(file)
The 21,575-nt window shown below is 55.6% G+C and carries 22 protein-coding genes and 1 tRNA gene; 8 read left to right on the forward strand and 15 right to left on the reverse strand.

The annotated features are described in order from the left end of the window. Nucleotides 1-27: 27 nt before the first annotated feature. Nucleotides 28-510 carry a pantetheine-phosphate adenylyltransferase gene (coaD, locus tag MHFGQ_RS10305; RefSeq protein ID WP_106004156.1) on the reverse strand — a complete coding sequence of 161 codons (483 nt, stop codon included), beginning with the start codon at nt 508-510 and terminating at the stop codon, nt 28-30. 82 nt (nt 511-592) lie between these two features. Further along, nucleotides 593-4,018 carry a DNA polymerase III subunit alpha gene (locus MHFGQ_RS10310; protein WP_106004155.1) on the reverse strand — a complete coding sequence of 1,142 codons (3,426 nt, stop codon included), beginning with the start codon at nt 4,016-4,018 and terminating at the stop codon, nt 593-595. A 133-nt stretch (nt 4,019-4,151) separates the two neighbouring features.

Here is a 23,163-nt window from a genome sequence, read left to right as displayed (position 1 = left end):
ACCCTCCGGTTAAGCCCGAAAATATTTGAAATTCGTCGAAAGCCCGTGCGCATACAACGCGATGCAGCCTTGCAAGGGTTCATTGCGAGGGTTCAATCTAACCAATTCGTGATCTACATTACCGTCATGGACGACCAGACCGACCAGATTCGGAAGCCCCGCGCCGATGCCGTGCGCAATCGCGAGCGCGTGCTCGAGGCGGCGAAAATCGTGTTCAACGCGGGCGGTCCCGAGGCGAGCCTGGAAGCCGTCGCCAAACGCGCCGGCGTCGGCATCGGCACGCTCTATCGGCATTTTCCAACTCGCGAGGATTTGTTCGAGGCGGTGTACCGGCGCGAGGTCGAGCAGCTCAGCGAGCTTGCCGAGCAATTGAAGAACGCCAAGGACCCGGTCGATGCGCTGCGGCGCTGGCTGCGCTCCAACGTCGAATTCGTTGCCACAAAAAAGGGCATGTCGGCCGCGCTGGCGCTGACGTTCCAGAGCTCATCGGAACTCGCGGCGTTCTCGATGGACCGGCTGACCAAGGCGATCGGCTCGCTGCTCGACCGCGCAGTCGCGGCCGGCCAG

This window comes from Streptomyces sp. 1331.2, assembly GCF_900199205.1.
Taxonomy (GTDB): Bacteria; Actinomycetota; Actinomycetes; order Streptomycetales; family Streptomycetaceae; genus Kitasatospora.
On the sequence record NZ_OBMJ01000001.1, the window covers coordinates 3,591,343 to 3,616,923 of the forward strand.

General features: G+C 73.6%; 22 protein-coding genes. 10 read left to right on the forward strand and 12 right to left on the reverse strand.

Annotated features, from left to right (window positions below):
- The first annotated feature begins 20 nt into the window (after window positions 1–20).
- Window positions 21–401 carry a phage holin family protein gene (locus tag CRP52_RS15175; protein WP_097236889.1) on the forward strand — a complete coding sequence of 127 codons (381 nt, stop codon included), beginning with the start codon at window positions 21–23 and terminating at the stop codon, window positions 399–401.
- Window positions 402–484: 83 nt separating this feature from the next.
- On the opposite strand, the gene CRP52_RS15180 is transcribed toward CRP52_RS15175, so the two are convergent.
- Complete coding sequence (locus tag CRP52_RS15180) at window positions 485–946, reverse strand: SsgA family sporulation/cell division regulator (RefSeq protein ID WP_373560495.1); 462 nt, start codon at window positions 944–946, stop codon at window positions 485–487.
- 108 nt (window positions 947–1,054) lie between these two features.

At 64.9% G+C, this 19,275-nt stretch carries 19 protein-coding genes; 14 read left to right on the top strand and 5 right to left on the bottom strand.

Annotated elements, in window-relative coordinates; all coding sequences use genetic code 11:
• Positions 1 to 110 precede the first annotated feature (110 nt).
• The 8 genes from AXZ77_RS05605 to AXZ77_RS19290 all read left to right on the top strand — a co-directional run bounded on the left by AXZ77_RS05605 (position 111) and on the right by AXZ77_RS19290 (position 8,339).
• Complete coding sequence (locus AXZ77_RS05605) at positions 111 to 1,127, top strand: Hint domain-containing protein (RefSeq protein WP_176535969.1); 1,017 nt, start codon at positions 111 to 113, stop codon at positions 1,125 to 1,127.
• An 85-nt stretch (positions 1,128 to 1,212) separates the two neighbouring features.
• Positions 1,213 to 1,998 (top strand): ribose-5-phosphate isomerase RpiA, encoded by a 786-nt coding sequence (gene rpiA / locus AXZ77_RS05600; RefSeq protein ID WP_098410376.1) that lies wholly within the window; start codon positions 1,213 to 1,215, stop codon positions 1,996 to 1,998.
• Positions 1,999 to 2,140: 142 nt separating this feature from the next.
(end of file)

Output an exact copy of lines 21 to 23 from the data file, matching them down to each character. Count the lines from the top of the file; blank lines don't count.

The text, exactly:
• An 85-nt stretch (positions 1,128 to 1,212) separates the two neighbouring features.
• Positions 1,213 to 1,998 (top strand): ribose-5-phosphate isomerase RpiA, encoded by a 786-nt coding sequence (gene rpiA / locus AXZ77_RS05600; RefSeq protein ID WP_098410376.1) that lies wholly within the window; start codon positions 1,213 to 1,215, stop codon positions 1,996 to 1,998.
• Positions 1,999 to 2,140: 142 nt separating this feature from the next.